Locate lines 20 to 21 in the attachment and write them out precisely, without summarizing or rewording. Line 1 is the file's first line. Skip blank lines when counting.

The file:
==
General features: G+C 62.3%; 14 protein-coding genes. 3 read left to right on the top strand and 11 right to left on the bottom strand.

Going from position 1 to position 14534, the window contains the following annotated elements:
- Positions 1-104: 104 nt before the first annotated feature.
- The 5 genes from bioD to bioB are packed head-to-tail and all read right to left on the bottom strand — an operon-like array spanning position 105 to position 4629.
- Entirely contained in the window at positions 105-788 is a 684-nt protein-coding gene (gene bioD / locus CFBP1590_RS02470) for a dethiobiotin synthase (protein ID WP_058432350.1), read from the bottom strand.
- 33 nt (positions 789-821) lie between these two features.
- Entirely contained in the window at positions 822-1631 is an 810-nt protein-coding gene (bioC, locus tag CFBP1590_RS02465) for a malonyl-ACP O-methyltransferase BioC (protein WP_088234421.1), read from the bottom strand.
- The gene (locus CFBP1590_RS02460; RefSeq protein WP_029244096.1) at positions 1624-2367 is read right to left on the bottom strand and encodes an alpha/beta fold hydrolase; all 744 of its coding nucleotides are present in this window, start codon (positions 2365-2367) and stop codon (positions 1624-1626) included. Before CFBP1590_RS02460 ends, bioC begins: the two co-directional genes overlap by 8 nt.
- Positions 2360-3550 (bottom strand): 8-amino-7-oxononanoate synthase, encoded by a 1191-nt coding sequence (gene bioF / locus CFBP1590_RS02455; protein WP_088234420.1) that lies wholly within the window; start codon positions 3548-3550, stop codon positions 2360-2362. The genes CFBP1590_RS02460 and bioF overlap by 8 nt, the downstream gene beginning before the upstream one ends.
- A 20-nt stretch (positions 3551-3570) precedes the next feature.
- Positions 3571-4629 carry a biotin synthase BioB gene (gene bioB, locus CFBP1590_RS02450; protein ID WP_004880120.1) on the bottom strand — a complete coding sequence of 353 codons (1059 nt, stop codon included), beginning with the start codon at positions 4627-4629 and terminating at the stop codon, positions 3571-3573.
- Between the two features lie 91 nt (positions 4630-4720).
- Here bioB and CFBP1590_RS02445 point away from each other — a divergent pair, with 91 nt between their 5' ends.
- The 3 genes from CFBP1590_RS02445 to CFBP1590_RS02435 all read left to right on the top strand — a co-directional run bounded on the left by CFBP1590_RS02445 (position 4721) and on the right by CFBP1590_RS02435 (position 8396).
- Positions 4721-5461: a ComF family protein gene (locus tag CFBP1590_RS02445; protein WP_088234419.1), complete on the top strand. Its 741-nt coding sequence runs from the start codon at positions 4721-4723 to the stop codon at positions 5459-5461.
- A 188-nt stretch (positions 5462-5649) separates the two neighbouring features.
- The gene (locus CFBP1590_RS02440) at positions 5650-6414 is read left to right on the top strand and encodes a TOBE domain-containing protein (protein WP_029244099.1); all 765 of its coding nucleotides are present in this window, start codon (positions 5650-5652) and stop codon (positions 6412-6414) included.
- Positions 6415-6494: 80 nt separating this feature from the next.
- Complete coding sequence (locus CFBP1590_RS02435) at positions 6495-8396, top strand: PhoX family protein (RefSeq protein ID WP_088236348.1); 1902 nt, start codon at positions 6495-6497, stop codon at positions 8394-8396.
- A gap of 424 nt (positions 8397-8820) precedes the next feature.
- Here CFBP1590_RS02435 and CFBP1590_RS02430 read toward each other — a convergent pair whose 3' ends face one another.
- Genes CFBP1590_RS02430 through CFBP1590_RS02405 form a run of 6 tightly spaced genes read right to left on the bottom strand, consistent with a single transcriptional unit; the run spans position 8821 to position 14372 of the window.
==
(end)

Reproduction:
- A gap of 424 nt (positions 8397-8820) precedes the next feature.
- Here CFBP1590_RS02435 and CFBP1590_RS02430 read toward each other — a convergent pair whose 3' ends face one another.